When Larry Page opted to spend $12.5bn of Google’s money on some mobile handsets, patents and set-top boxes, he described his thinking thus:

“Together, we will create amazing user experiences that supercharge the entire Android ecosystem for the benefit of consumers, partners and developers. I look forward to welcoming Motorolans to our family of Googlers.”

These 32 words were last week repeated uncritically in newspapers all over the world, but no one seems to have stopped to wonder: what on earth was he on about?

On Twitter a few people squirmed at Motorolans and Googlers. “Is this some dreadful 1950s sci-fi B movie?” someone tweeted. Otherwise Mr Page’s statement slipped down easily enough. At first sight, it appears to be more or less in English, with no leveraging or scaling or reaching out. However, on closer study it turns out to be devoid of any meaning: I have been trying to translate it into simpler language, but can’t find anything to grab hold of.

The reason it slips down so easily is that if you ignore words like “the” and “we”, the cliché content is close to 100 per cent. Indeed he has jammed so many into such a tight space that it is worth doing a little unpacking, word by word, to see if some meaning can be found after all.

Together. This gets the message off to just the right stirring, inclusive, democratic start. All takeovers have to been seen in terms of togetherness, even when, like the acquisition of Motorola Mobility, they are defensive and more about patents than people.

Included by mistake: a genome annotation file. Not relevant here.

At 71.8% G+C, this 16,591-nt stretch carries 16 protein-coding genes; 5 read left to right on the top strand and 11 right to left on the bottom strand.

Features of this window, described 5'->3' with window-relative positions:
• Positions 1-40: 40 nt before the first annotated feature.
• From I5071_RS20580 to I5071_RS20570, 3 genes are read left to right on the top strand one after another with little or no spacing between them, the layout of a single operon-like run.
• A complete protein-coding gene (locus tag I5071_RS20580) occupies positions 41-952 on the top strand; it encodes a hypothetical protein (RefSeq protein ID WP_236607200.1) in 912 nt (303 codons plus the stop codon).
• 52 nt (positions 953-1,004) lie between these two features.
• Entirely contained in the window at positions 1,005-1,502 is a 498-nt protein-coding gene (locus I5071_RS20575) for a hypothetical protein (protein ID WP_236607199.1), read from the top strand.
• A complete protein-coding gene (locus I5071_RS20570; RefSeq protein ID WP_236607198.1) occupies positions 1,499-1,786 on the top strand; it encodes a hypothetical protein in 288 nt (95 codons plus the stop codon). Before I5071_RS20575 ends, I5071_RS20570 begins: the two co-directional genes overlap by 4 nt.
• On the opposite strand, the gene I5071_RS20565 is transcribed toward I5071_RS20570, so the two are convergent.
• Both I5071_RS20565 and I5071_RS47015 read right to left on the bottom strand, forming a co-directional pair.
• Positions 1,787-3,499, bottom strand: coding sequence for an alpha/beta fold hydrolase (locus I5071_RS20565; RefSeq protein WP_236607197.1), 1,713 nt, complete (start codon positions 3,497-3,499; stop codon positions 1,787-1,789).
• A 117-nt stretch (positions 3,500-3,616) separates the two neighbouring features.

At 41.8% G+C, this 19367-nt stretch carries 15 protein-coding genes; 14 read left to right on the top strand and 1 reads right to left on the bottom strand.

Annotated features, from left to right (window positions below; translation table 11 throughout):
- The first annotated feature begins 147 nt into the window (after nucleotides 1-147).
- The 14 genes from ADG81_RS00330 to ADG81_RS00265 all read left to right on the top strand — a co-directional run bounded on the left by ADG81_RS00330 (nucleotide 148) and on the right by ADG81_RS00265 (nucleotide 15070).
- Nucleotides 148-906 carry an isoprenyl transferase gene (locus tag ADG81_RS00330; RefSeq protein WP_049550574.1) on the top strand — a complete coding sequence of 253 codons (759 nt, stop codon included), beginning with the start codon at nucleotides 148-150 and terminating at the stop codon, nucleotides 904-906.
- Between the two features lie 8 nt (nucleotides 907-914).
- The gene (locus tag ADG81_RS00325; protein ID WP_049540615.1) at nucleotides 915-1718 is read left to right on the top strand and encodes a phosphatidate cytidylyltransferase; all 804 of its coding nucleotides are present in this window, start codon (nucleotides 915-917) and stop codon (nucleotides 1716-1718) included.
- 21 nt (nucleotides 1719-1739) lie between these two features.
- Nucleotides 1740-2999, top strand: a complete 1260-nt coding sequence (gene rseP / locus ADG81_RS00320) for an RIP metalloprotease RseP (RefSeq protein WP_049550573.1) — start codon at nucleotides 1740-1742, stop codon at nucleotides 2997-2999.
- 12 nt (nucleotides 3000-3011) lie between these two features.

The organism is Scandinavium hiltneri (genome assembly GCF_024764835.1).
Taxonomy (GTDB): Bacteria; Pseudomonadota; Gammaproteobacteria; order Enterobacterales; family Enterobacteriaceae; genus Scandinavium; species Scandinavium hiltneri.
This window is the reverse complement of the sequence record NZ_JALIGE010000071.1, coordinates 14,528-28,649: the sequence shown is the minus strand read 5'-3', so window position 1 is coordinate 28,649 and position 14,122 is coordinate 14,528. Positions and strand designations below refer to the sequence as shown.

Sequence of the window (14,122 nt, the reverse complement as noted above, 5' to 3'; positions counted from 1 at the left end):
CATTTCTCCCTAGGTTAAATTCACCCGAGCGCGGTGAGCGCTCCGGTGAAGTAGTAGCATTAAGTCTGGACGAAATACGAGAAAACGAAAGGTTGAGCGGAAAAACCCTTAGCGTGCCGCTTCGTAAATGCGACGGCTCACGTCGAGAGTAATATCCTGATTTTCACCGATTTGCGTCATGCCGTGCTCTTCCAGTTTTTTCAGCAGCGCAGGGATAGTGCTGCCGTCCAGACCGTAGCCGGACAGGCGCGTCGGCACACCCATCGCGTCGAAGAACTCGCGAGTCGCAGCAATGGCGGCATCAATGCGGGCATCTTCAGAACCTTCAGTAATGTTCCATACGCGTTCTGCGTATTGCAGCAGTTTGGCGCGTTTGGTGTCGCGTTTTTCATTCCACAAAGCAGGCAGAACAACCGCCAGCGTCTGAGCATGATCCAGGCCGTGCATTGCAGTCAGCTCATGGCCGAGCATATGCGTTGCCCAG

Create. This is the verb of the moment, preferred always to “make”, “produce” or “sell”, because it is so much more, well, creative.

Amazing. Nothing could be less amazing than to find this adjective used here. The only amazing thing is how inappropriate it is. To amaze means “to fill with great surprise or sudden wonder”, but when I go out to buy a mobile phone, sudden wonder and great surprise are not top of my shopping list.

User experiences. I’m taking these two words as a pair, and a wretched pair at that. What is a user experience exactly? Are you having a user experience as you read this column? If so, I hope it’s amazing.

Supercharge. It seems that no modern leader, or at least no modern male one, can resist the idea of sticking extra voltage into whatever he’s talking about, even if the thing itself wasn’t built for it. David Cameron last week said that he wanted to put “rocket boosters” under the welfare system, which sounds like a poor scheme to me.

But the Ecosystem is even less suited to receiving additional power, as the point about ecosystems is that they generally like to be left alone. It is anyway a tired and not especially useful metaphor which, like DNA, is supposed to glance at something elemental and natural, whereas mobile phone software is surely as unnatural as it comes.